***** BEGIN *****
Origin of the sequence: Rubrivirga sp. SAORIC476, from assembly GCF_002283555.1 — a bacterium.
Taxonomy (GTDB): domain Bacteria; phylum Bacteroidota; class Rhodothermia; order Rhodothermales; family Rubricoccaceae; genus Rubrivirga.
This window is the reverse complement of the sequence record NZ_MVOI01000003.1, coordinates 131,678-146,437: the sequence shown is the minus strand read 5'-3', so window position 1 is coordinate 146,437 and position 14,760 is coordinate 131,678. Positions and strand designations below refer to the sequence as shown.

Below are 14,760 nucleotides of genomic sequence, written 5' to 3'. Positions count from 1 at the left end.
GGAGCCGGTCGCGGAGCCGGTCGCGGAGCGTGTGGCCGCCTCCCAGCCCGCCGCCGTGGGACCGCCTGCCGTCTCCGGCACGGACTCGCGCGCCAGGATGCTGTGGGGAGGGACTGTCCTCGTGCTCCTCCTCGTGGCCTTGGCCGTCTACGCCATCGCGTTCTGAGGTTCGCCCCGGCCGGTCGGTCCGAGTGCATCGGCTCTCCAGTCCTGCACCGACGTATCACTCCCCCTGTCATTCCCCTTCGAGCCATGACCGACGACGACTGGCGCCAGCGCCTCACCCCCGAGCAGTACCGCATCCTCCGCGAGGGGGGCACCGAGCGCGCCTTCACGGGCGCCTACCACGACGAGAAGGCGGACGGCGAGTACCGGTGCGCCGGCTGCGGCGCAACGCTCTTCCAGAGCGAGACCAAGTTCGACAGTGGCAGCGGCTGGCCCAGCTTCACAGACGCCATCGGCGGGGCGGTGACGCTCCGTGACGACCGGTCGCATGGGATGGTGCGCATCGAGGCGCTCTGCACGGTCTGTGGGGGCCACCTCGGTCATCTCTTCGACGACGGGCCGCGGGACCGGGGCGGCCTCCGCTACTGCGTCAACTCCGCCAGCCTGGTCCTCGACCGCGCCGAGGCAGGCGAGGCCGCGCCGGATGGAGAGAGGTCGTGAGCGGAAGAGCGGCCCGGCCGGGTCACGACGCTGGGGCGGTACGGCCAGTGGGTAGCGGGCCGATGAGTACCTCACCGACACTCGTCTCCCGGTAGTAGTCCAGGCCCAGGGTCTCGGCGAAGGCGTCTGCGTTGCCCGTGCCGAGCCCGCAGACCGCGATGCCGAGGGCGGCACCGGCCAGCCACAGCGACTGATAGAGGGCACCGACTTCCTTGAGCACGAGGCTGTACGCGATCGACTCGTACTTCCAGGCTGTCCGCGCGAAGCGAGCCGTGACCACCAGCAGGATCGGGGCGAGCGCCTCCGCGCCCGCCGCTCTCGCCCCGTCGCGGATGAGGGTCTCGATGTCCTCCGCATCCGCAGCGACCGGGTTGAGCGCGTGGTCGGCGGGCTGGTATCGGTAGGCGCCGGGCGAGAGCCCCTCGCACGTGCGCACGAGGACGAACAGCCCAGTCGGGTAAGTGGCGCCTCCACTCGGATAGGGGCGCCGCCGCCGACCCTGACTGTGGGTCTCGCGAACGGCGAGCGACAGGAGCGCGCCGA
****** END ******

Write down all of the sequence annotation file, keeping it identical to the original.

Origin of the sequence: Rubrivirga sp. SAORIC476, from assembly GCF_002283555.1 — a bacterium.
Taxonomy (GTDB): domain Bacteria; phylum Bacteroidota; class Rhodothermia; order Rhodothermales; family Rubricoccaceae; genus Rubrivirga.
This window is the reverse complement of the sequence record NZ_MVOI01000003.1, coordinates 131,678-146,437: the sequence shown is the minus strand read 5'-3', so window position 1 is coordinate 146,437 and position 14,760 is coordinate 131,678. Positions and strand designations below refer to the sequence as shown.

Below are 14,760 nucleotides of genomic sequence, written 5' to 3'. Positions count from 1 at the left end.
GGAGCCGGTCGCGGAGCCGGTCGCGGAGCGTGTGGCCGCCTCCCAGCCCGCCGCCGTGGGACCGCCTGCCGTCTCCGGCACGGACTCGCGCGCCAGGATGCTGTGGGGAGGGACTGTCCTCGTGCTCCTCCTCGTGGCCTTGGCCGTCTACGCCATCGCGTTCTGAGGTTCGCCCCGGCCGGTCGGTCCGAGTGCATCGGCTCTCCAGTCCTGCACCGACGTATCACTCCCCCTGTCATTCCCCTTCGAGCCATGACCGACGACGACTGGCGCCAGCGCCTCACCCCCGAGCAGTACCGCATCCTCCGCGAGGGGGGCACCGAGCGCGCCTTCACGGGCGCCTACCACGACGAGAAGGCGGACGGCGAGTACCGGTGCGCCGGCTGCGGCGCAACGCTCTTCCAGAGCGAGACCAAGTTCGACAGTGGCAGCGGCTGGCCCAGCTTCACAGACGCCATCGGCGGGGCGGTGACGCTCCGTGACGACCGGTCGCATGGGATGGTGCGCATCGAGGCGCTCTGCACGGTCTGTGGGGGCCACCTCGGTCATCTCTTCGACGACGGGCCGCGGGACCGGGGCGGCCTCCGCTACTGCGTCAACTCCGCCAGCCTGGTCCTCGACCGCGCCGAGGCAGGCGAGGCCGCGCCGGATGGAGAGAGGTCGTGAGCGGAAGAGCGGCCCGGCCGGGTCACGACGCTGGGGCGGTACGGCCAGTGGGTAGCGGGCCGATGAGTACCTCACCGACACTCGTCTCCCGGTAGTAGTCCAGGCCCAGGGTCTCGGCGAAGGCGTCTGCGTTGCCCGTGCCGAGCCCGCAGACCGCGATGCCGAGGGCGGCACCGGCCAGCCACAGCGACTGATAGAGGGCACCGACTTCCTTGAGCACGAGGCTGTACGCGATCGACTCGTACTTCCAGGCTGTCCGCGCGAAGCGAGCCGTGACCACCAGCAGGATCGGGGCGAGCGCCTCCGCGCCCGCCGCTCTCGCCCCGTCGCGGATGAGGGTCTCGATGTCCTCCGCATCCGCAGCGACCGGGTTGAGCGCGTGGTCGGCGGGCTGGTATCGGTAGGCGCCGGGCGAGAGCCCCTCGCACGTGCGCACGAGGACGAACAGCCCAGTCGGGTAAGTGGCGCCTCCACTCGGATAGGGGCGCCGCCGCCGACCCTGACTGTGGGTCTCGCGAACGGCGAGCGACAGGAGCGCGCCGA